Bowles & Carver.
A North West View of the Tower of London.
16 x 10
An etching in original hand colour, published in London by Bowles & Carver circa 1790.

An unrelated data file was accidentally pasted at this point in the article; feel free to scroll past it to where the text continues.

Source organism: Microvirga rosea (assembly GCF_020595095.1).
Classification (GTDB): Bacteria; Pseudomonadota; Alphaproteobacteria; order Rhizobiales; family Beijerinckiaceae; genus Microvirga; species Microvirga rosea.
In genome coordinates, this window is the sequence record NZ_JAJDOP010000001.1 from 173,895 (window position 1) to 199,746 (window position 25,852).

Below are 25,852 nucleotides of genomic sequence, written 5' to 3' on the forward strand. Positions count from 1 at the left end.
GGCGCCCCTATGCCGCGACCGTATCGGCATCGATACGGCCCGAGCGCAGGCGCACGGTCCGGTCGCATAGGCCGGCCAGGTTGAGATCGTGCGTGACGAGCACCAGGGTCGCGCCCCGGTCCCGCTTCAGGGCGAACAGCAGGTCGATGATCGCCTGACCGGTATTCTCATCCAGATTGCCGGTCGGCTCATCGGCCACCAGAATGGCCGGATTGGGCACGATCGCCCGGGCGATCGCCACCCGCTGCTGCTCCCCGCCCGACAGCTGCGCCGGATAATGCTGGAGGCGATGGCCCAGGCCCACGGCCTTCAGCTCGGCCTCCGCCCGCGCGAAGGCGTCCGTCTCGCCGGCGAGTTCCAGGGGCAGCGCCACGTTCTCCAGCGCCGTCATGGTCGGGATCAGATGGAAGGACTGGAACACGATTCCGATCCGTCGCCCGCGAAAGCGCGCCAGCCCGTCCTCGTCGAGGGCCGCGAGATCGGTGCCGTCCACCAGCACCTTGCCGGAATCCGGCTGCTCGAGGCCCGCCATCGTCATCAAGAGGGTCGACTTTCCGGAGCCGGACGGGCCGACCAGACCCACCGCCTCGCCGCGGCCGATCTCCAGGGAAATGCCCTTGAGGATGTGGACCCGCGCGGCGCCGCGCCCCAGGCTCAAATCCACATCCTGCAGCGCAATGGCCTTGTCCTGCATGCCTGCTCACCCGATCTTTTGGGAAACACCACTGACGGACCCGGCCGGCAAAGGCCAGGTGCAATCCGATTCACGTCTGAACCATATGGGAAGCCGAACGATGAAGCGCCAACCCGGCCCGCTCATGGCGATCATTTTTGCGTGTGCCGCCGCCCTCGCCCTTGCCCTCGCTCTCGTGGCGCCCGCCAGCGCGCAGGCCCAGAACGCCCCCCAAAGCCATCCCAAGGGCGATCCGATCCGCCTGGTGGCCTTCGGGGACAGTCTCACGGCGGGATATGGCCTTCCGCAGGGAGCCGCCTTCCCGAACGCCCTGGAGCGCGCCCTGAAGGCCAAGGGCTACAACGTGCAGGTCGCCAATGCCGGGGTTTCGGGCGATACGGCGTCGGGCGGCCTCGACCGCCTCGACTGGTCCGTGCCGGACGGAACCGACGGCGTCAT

Although the main structure of the Tower of London in this print is very familiar to us today, the surroundings appear very different. The moat is flooded and beyond its banks, in the foreground at least, the land is largely undeveloped. The tops of ships' masts docked in nearby St. Catherine's Docks can be seen appearing above the fortress and the Royal Standard flies from the keep of the White Tower. It is odd to contemplate that this castle, that we now consider to symbolise all that is great about London, once stood for the oppression of both the city and its inhabitants by invaders from France. It was founded in 1066 as part of the Norman Conquest and the wonderful White Tower, in which we take so much pride, was actually built by the insurgent William the Conqueror! In its thousand-year history the castle has been central to so much of the country's drama. By the time of this print, however, its importance as a fortress had diminished and we see it in a rather tranquil state with elegantly dressed people strolling along its perimeter.